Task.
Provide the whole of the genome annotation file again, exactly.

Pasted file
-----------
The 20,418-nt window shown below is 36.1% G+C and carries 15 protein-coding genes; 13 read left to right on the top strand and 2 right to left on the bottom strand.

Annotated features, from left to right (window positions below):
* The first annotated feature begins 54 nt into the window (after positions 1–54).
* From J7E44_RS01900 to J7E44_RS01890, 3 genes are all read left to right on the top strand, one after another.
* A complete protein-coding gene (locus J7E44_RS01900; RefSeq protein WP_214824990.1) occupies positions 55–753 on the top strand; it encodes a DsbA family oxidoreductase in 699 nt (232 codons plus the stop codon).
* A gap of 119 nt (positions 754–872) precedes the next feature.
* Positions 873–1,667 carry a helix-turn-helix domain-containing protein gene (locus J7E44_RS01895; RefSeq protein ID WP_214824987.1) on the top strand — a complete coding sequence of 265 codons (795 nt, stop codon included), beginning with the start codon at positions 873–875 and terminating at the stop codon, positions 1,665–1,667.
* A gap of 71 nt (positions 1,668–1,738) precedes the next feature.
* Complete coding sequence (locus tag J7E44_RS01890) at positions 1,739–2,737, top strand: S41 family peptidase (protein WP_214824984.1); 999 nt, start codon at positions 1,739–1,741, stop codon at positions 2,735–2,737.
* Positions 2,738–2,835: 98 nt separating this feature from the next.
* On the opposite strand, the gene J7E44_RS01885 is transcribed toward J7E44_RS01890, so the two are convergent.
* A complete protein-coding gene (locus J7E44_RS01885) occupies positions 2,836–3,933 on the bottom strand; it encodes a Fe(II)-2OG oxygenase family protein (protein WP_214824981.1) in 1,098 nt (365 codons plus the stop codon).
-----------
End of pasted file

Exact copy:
The 20,418-nt window shown below is 36.1% G+C and carries 15 protein-coding genes; 13 read left to right on the top strand and 2 right to left on the bottom strand.

Annotated features, from left to right (window positions below):
* The first annotated feature begins 54 nt into the window (after positions 1–54).
* From J7E44_RS01900 to J7E44_RS01890, 3 genes are all read left to right on the top strand, one after another.
* A complete protein-coding gene (locus J7E44_RS01900; RefSeq protein WP_214824990.1) occupies positions 55–753 on the top strand; it encodes a DsbA family oxidoreductase in 699 nt (232 codons plus the stop codon).
* A gap of 119 nt (positions 754–872) precedes the next feature.
* Positions 873–1,667 carry a helix-turn-helix domain-containing protein gene (locus J7E44_RS01895; RefSeq protein ID WP_214824987.1) on the top strand — a complete coding sequence of 265 codons (795 nt, stop codon included), beginning with the start codon at positions 873–875 and terminating at the stop codon, positions 1,665–1,667.
* A gap of 71 nt (positions 1,668–1,738) precedes the next feature.
* Complete coding sequence (locus tag J7E44_RS01890) at positions 1,739–2,737, top strand: S41 family peptidase (protein WP_214824984.1); 999 nt, start codon at positions 1,739–1,741, stop codon at positions 2,735–2,737.
* Positions 2,738–2,835: 98 nt separating this feature from the next.
* On the opposite strand, the gene J7E44_RS01885 is transcribed toward J7E44_RS01890, so the two are convergent.
* A complete protein-coding gene (locus J7E44_RS01885) occupies positions 2,836–3,933 on the bottom strand; it encodes a Fe(II)-2OG oxygenase family protein (protein WP_214824981.1) in 1,098 nt (365 codons plus the stop codon).